We try to keep food in our car as snacks for the kids, and emergency rations should we get stuck somewhere, but also so we can give something to those who are at street corners begging. Even if they are drug users, they still need something to eat. We hope our children are learning that. So, on a recent trip to Fred Meyer, which requires a drive to another city now, I bought some rosemary bread and a roasted chicken to get a little lunch in me before I left. I saved the rest for the kids, so they could have a snack when I got home. However, at the light, there was a young couple, who were holding a sign asking for money or food. I was embarrassed to offer them my leftovers. But, I asked if they minded taking my leftovers, told them I had used a fork and knife on it, and they took it, rather gratefully.
Rich has an acquaintance that he met through his work who has had a terrible string of disasters. Some of his own making, which he will readily admit. But God keeps putting this man in Rich's path. He'll see him walking into or out of town as he's driving, and feels moved to pick him up and give him a ride. They talk, they pray. In fact, this man recently converted to Christianity, and came by Rich's office after hours while Rich was still working because he wanted to share that with him, thinking that Rich was one of the few men he knew who would care and rejoice with him. He said he appreciated how Rich had always been honest as well as compassionate, telling him when what he was choosing was wrong, as well as offering assistance, regardless of that.
I'm not sharing this to tell you how great we are. Or how we always get this right. We don't. I can tell you a story of a lost opportunity here in our own town that both Rich and I deeply regret. Near our home, there is a little parking area where people stop to walk, hike, hunt, play paintball, whatever. There was a motor home parked there for some time. Every time Rich went to work and back, every time I went into town or home, we passed them. At first we wondered what the deal was, and why they didn't leave. Then, we realized they were living there, probably because they had no other place to live. Rich wanted to stop and bring them something, but was worried that the woman might feel threatened by a man coming alone. I wanted to bring them something, but we were worried about my safety going to strangers in a relatively deserted area where there are lots of transients and not lots of witnesses. So, we kept waiting for a time we both could go. Until one day, they weren't there any more. We didn't listen to our consciences and make the time and we lost the opportunity.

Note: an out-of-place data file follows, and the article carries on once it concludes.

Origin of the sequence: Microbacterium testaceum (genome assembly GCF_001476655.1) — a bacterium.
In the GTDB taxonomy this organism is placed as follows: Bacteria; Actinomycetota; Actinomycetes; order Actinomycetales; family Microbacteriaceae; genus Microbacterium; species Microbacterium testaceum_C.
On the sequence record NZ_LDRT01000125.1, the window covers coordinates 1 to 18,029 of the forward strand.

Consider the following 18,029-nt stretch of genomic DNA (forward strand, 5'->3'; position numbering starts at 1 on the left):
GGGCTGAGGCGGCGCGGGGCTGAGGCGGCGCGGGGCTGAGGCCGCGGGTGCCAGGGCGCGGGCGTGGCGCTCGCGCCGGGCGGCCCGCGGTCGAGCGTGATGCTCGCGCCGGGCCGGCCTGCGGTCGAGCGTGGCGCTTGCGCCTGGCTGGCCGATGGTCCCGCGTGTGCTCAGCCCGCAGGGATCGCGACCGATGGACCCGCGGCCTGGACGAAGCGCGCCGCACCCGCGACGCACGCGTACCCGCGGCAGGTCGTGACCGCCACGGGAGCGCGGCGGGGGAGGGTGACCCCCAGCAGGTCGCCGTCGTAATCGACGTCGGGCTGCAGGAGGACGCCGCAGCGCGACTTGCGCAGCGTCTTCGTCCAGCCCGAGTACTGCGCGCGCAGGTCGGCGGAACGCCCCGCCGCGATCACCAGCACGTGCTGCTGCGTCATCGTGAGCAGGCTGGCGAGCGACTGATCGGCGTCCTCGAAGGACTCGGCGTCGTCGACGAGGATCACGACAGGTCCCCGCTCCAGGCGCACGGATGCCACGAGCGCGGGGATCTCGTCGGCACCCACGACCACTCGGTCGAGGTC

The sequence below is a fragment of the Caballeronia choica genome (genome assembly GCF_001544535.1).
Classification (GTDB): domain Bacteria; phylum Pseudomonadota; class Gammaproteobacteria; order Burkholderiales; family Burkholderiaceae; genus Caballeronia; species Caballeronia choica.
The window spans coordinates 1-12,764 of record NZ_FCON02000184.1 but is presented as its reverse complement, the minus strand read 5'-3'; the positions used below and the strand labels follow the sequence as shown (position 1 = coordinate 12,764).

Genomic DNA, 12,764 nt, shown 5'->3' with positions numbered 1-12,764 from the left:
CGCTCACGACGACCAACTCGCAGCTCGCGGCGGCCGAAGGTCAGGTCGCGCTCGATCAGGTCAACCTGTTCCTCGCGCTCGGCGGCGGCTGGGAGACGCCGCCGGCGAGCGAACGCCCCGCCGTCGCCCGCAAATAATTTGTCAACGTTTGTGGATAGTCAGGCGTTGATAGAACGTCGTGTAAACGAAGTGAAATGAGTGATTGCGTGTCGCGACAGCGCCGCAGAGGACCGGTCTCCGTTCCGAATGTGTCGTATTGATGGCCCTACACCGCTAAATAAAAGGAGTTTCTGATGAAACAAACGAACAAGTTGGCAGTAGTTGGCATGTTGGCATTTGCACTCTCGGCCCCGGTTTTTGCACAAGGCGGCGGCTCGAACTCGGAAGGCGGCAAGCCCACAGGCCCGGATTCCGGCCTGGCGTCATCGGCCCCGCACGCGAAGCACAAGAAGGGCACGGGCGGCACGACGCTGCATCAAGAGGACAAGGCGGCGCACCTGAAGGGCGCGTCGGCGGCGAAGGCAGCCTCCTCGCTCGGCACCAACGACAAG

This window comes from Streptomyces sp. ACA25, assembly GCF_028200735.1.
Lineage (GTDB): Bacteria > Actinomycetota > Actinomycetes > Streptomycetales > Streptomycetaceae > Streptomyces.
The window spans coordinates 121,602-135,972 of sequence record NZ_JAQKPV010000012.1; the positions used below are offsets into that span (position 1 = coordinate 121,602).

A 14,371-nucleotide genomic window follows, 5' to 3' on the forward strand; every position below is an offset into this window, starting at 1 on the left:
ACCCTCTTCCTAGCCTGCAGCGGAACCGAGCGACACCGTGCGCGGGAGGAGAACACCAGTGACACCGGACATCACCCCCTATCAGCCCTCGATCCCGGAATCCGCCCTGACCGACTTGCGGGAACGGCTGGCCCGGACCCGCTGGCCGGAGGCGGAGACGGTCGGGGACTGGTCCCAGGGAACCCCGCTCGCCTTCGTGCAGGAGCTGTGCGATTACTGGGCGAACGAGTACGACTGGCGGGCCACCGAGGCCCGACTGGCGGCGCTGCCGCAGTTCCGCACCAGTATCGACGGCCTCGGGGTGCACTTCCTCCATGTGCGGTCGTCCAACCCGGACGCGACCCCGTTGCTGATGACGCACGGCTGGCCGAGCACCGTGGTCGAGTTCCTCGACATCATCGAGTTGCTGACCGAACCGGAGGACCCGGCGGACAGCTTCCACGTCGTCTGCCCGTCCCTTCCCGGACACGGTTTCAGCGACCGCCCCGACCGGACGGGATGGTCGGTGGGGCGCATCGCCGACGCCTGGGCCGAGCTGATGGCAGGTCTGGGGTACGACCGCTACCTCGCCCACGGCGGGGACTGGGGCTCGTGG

We strongly disagree with most government programs to relieve poverty. Not because we oppose it, but because it is the job of the Church, and the government does it badly. St. John Chrystostom said:
For if you wish to show kindness, you must not require an accounting of a person’s life, but merely correct his poverty and fill his need. When you see on earth the man who has encountered the shipwreck of poverty, do not judge him, do not seek an account of his life, but free him from his misfortune. Charity is so called because we give it even to the unworthy.
Let us also do this, I beg you, without making any inquiry more than necessary. Need alone is the poor man’s worthiness; if anyone at all ever comes to us with this recommendation, let us not meddle any further. We do not provide for the manners but for the man. We show mercy on him not because of his virtue but because of his misfortune, in order that we ourselves may receive from the Master His great mercy, in order that we ourselves, unworthy as we are, may enjoy His philanthropy. For if we were going to investigate the worthiness of our fellow servants, and inquire exactly, God will do the same for us.
It is not that we should be contributing to someone's addiction or poor choices. It is that God does not give to us conditionally. It is important to know the root of someone's poverty, and alleviate that as well, but if we do not have any reason or ability to have an accounting of his life, it is simply our duty to give. It is not our business to go rooting around in his history to discover if he is worthy of our assistance. On the contrary, however, when government takes money from citizens to do this work, it is precisely their, and our, business to make sure the money is not being squandered. This is one reason it is better for such actions to happen with individuals and private organizations. Asking why a person is sick, poor, homeless, addicted, or otherwise in need does have value, but not in determining worthiness. The person deserves help because he needs it, and because God has called us to help our neighbor. He even clarified that our neighbor might very well be our enemy. By all means, if you have a relationship with the person in need, discover what contributes to their plight, but use that to help lead them out of the situation, which is an act of justice which, like charity, is a Christian obligation.